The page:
In summary, a nonparametric test analysis is recommended if data have been collected on an ordinal or nominal level, if sample sizes are small, and if there is evidence that mathematical-statistical assumptions of a parametric test analysis have been violated.
A Selection Of Nonparametric Statistical Analyses
Communication researchers can select among numerous nonparametric statistical procedures for analyzing data. Typically, a useful categorization of nonparametric procedures refers to measurement level and the number of variables as categorization criteria. The following (limited) selection of nonparametric statistical analyses covers just a few of the most common nonparametric test procedures.
Nominal data, one variable: the binomial test analyzes the statistical significance of deviations from a theoretically expected distribution of dichotomous observations (such as the flip of a coin). The multinomial test generalizes the binomial test for observations with more than two categories.
Nominal data, two variables: the Fisher-Yates test (see example below), which is also called Fisher’s exact test, examines the significance of an association between two variables with two categories each (which defines a 2 × 2 contingency table). The two versions of the Fisher-Freeman-Halton test generalize the Fisher-Yates test concept for k × 2 (two variables, k categories of the one and 2 categories of the other variable) and k × m (two variables, k categories of the one and m categories of the other variable) contingency tables.
Ordinal data, one variable: the median test and the Mann-Whitney-Wilcoxon test (also called Wilcoxon rank-sum test) analyze whether the difference in medians between two independent samples is statistically significant. The Kruskal-Wallis test can be applied for more than two independent samples (as in a one-way analysis of variance). Similar to a repeated measures analysis of variance, a Friedman test can be applied to analyze differences in dependent samples. Both the Kruskal-Wallis test and the Friedman test require a transformation of measurements into ranks. There are nonparametric statistical test analyses for more than one variable and more than two independent samples. These procedures, however, are rather complex and require a profound mathematical-statistical background to understand.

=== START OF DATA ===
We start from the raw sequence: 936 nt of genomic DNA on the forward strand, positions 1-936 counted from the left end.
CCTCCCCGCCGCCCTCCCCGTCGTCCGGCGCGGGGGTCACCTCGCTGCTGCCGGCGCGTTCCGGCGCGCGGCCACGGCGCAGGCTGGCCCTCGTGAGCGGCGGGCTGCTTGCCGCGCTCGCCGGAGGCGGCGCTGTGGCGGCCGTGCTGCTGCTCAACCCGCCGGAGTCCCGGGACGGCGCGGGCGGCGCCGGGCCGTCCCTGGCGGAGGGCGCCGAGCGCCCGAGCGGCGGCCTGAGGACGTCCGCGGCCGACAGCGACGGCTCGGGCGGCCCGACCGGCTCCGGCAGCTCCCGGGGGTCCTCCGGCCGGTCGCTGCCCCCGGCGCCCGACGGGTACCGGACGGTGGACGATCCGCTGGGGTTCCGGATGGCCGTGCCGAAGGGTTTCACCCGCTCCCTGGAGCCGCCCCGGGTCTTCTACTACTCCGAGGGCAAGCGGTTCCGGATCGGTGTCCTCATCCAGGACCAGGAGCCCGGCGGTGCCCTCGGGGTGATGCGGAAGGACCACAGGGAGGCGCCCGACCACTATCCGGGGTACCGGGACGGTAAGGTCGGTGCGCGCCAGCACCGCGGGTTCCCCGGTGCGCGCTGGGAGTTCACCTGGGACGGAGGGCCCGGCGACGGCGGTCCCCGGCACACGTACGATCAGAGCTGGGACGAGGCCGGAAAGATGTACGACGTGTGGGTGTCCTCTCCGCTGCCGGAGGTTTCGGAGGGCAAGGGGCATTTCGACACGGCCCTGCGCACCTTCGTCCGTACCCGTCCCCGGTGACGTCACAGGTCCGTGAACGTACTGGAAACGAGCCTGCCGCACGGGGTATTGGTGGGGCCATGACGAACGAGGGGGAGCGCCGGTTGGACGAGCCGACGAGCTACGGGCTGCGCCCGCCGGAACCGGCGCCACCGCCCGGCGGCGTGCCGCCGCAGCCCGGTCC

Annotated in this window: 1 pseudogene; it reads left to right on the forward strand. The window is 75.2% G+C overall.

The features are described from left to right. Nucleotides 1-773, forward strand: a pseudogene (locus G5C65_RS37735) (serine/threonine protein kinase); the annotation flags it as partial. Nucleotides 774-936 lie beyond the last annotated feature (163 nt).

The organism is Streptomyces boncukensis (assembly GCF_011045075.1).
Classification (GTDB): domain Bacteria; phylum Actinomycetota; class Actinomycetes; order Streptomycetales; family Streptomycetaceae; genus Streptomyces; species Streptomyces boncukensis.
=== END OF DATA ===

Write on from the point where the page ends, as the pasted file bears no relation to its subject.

Interval data: unlike the aforementioned statistical tests, nonparametric statistical tests for interval data do not require a prior transformation of measurements into ranks, which usually results in a loss of information. These test procedures are indicated if the size of samples is small and, therefore, parametric analytical procedures are out of the question. The Fisher-Pitman Randomization test, for example, analyzes whether differences between two independent samples are statistically significant (or in other words, whether two samples originate from the same population). The Fisher Randomization test analyzes the same hypothesis for two dependent samples.